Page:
Thursday, July 23, 2009

Synopsis: Elements of Persuasion (The Hero)

Heroes show us how to change things. That's what I've taken to be the essence of The Elements of Persuasion's (TEOP) discussion about the Hero. They live the story, personify it, and show us how to change our own lives.

Once you've connected with an audience through a shared passion, a hero allows the audience to 'access' the story. (*) Having a hero allows the storyteller to unify the audience, so that they all see the events and meaning of the story through the same point-of-view.

(*) I'm using 'access' to synthesise a whole bunch of concepts in TEOP: the idea of 'connecting the story to the audience's world at a broader level', 'equality', and 'looking at the world through the hero's eyes'.

'What is a hero?' is the obvious question. TEOP describes a few qualities that heroes possess; they are :
  • the highest common denominator; they bring out the best in themselves, the listener and the story
  • complexity; heroes surprise us
  • authenticity; heroes are real and charismatic
It's vital to find the right hero for your story, and it's best (says TEOP) if they are real rather than fictional. This is because stories are more than words; they are things that can be lived. Heroes demonstrate how to live the story.

The book provides some pretty reasonable examples of corporate and team stories, such as the behind-the-counter routines at Starbucks (story: "This is how you make a really good cup of coffee"), Harley Davidson (story: freedom and fun through getting on a bike ... I guess), and the US Marine Corp (story: Always faithful). (**)

(**) In fact, the book's description of USMC basic training is definitely worth a read, especially its description of the Crucible on pp 99-101 which synopses a 54-hour test of group performance under combat conditions coupled with myth-building. It is both stranger and more interesting than I'd ever imagined basic to be.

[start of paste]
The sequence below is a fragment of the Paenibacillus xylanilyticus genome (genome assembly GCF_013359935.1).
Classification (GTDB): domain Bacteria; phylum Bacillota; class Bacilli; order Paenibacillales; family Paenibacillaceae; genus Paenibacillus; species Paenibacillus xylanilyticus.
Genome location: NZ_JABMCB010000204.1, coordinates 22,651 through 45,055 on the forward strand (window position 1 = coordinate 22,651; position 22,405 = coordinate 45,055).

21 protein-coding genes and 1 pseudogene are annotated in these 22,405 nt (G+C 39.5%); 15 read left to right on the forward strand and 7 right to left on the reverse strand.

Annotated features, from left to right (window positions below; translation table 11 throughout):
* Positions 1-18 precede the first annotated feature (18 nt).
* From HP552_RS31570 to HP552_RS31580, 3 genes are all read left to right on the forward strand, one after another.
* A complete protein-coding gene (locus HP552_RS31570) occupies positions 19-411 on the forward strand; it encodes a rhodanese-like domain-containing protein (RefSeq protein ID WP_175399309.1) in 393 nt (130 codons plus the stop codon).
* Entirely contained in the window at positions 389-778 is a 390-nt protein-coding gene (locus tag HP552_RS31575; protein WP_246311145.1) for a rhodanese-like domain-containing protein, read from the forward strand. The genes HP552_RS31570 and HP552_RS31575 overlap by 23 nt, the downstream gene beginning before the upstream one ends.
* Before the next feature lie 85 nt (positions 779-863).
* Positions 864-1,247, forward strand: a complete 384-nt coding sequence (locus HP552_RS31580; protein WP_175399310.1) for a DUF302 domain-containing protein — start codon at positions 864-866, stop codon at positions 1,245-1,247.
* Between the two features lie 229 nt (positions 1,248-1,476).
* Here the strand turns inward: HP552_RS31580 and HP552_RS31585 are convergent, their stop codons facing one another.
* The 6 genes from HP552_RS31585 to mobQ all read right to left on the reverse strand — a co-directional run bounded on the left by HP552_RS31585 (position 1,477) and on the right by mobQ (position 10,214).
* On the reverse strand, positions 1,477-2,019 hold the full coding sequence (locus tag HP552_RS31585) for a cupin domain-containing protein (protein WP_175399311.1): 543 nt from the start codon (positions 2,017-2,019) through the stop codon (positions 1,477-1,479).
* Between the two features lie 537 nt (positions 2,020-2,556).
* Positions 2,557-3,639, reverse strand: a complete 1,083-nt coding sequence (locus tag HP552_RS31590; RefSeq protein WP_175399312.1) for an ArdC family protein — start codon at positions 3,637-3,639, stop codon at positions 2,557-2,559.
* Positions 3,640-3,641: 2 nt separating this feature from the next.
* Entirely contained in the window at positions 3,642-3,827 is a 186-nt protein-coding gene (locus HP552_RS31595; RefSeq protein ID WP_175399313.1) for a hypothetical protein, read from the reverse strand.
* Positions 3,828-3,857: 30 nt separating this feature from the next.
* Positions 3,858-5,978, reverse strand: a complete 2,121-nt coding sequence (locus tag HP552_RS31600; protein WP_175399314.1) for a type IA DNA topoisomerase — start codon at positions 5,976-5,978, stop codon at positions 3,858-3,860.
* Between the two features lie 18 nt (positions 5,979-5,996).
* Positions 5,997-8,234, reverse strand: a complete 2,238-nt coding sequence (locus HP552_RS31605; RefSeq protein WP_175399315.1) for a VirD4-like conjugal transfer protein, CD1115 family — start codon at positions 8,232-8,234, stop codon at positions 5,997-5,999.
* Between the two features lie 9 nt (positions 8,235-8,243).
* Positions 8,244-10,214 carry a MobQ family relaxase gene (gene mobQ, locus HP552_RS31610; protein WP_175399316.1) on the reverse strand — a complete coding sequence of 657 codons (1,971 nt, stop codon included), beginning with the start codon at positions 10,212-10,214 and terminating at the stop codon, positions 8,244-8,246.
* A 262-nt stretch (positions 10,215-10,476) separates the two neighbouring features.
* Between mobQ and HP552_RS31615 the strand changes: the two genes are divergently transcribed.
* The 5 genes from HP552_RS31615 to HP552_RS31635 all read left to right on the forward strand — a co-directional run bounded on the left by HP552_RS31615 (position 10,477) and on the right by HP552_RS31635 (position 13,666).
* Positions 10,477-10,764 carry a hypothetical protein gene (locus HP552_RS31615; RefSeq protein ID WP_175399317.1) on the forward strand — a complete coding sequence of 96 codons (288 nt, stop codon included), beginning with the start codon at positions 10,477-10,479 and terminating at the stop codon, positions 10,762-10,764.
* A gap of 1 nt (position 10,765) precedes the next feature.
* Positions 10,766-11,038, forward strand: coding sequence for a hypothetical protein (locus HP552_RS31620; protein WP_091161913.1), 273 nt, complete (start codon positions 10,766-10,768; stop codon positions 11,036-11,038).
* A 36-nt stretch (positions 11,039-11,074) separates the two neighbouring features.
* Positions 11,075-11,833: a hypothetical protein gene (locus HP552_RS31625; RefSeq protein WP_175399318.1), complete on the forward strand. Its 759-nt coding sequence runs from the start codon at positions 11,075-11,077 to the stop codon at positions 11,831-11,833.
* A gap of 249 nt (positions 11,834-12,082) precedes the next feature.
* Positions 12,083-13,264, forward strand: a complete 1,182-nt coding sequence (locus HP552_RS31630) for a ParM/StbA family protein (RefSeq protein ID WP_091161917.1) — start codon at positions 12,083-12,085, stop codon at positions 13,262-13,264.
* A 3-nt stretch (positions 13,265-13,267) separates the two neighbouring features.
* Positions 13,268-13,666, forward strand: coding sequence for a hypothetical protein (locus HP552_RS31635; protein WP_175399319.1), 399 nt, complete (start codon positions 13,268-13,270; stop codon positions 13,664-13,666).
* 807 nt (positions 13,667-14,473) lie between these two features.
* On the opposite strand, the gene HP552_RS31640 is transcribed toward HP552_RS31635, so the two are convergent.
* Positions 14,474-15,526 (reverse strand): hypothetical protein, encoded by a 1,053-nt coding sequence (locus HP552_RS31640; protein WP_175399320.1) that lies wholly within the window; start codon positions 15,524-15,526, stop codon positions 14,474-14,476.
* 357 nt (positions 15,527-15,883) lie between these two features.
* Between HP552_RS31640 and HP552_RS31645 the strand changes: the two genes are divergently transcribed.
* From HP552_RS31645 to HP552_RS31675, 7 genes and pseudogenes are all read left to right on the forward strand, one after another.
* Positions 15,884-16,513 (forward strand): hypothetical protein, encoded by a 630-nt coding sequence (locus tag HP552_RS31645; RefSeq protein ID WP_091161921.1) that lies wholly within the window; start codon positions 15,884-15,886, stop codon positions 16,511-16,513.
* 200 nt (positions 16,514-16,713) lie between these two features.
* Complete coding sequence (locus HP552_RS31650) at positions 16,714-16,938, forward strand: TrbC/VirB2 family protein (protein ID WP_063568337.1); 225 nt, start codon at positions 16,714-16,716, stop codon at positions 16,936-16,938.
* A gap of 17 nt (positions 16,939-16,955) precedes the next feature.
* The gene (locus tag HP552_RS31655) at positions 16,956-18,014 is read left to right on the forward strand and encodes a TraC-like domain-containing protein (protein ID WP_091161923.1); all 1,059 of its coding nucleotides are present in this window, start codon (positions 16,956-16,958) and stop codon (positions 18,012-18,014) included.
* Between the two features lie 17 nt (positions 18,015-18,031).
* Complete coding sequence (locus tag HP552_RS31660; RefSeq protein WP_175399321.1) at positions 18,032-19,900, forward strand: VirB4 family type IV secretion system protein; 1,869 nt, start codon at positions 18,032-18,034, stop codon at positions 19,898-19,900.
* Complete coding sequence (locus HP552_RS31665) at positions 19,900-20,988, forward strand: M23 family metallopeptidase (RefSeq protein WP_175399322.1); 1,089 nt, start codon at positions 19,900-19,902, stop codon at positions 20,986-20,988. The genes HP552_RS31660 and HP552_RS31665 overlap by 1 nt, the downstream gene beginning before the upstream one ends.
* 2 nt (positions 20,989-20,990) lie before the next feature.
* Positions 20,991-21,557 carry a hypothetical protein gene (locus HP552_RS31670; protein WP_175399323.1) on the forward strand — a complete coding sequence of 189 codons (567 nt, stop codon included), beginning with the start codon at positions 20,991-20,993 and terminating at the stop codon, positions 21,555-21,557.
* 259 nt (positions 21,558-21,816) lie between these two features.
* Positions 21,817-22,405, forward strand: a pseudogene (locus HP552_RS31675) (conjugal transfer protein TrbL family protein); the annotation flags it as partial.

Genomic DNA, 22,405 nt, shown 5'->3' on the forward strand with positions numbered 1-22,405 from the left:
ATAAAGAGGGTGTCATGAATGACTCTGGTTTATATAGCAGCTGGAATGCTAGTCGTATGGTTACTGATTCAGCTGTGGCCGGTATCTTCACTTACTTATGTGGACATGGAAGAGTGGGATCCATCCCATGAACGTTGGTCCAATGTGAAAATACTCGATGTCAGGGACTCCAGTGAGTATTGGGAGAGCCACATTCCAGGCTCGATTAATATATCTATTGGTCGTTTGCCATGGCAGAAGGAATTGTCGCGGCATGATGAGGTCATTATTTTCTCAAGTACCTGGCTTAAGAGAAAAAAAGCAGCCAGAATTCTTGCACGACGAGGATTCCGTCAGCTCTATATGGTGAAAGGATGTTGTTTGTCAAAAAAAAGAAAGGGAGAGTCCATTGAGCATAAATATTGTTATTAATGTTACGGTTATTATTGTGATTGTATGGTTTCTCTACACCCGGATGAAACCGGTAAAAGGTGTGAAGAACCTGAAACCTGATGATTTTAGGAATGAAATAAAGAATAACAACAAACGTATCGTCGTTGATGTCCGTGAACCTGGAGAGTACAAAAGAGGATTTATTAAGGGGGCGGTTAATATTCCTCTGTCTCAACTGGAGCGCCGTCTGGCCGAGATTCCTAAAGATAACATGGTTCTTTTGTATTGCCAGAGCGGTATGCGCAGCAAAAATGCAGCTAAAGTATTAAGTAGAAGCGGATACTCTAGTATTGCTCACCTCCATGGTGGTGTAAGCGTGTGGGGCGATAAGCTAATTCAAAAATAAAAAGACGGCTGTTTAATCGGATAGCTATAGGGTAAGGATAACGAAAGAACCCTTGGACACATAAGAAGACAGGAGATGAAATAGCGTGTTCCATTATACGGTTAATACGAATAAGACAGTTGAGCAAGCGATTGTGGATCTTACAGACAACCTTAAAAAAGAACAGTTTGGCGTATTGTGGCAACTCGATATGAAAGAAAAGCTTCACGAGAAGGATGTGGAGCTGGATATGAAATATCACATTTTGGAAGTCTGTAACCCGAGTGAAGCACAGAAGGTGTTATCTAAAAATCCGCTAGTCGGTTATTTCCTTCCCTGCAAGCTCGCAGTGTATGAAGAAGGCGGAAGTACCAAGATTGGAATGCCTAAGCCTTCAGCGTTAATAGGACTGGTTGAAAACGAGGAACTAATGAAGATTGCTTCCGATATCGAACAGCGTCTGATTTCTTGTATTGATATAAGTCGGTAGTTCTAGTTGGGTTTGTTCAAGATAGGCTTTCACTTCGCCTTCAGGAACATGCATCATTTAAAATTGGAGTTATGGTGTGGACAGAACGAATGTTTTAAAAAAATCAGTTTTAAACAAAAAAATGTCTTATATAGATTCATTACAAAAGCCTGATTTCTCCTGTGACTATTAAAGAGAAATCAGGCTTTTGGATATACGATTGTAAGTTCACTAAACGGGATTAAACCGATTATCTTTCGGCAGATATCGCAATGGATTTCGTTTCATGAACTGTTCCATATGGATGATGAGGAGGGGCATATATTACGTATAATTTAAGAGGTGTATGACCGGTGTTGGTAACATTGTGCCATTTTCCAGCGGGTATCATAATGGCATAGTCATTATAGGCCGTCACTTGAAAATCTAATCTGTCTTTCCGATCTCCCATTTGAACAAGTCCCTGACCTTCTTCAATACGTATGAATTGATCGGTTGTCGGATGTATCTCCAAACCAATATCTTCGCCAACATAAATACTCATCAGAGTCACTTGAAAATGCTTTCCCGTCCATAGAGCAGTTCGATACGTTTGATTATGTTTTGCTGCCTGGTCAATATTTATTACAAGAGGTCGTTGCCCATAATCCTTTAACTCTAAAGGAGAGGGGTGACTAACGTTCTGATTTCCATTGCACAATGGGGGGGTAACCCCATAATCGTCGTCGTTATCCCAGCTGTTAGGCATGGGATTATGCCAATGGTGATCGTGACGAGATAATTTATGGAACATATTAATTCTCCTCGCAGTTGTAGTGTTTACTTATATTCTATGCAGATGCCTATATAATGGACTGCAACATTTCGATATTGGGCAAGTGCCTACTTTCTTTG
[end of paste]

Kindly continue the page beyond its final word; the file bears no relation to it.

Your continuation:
TEOP's advice is to reduce your story down to its central concept. Transform that concept into actions. Then choose a hero who demonstrates how to take those actions.


As with the section on passion, I've found that once I've boiled down TEOP's take on the hero, there's a lot of insightful material that I'd never thought of.

However, some negatives are also becoming obvious. The book is primarily directed toward a corporate audience (referring to them as 'corporate storytellers' as some points); in other words, an audience that is not me. That explains a lot about why some of the examples leave me cold.

The idea of associating each element of persuasion with one of the five classical elements seems a bit spurious. Why is the Hero associated with Earth, for instance? You could make an equally good case for Air, Fire, Water, or ... I think 'Spirit' is the fifth element the authors use.

It's a little unclear how to operationalise some of the stuff TEOP talks about. "Heroes stand their ground," says the book. "They control some territory (whether it be physical, emotional, intellectual, or spiritual) of value." Interesting stuff, but more something you the author recognise than something you implement.

There are sections (like the one on active listening) that feel like tangents or padding. I can sort of see how they connect with the aim of the book, but I'm not quite sure when to utilise them in the process of creating and telling your story.

Next up, 'The Antagonist', via a chapter of sticky stories (a chapter that I'm not quite fits in to TEOP's five elements schema).

No comments: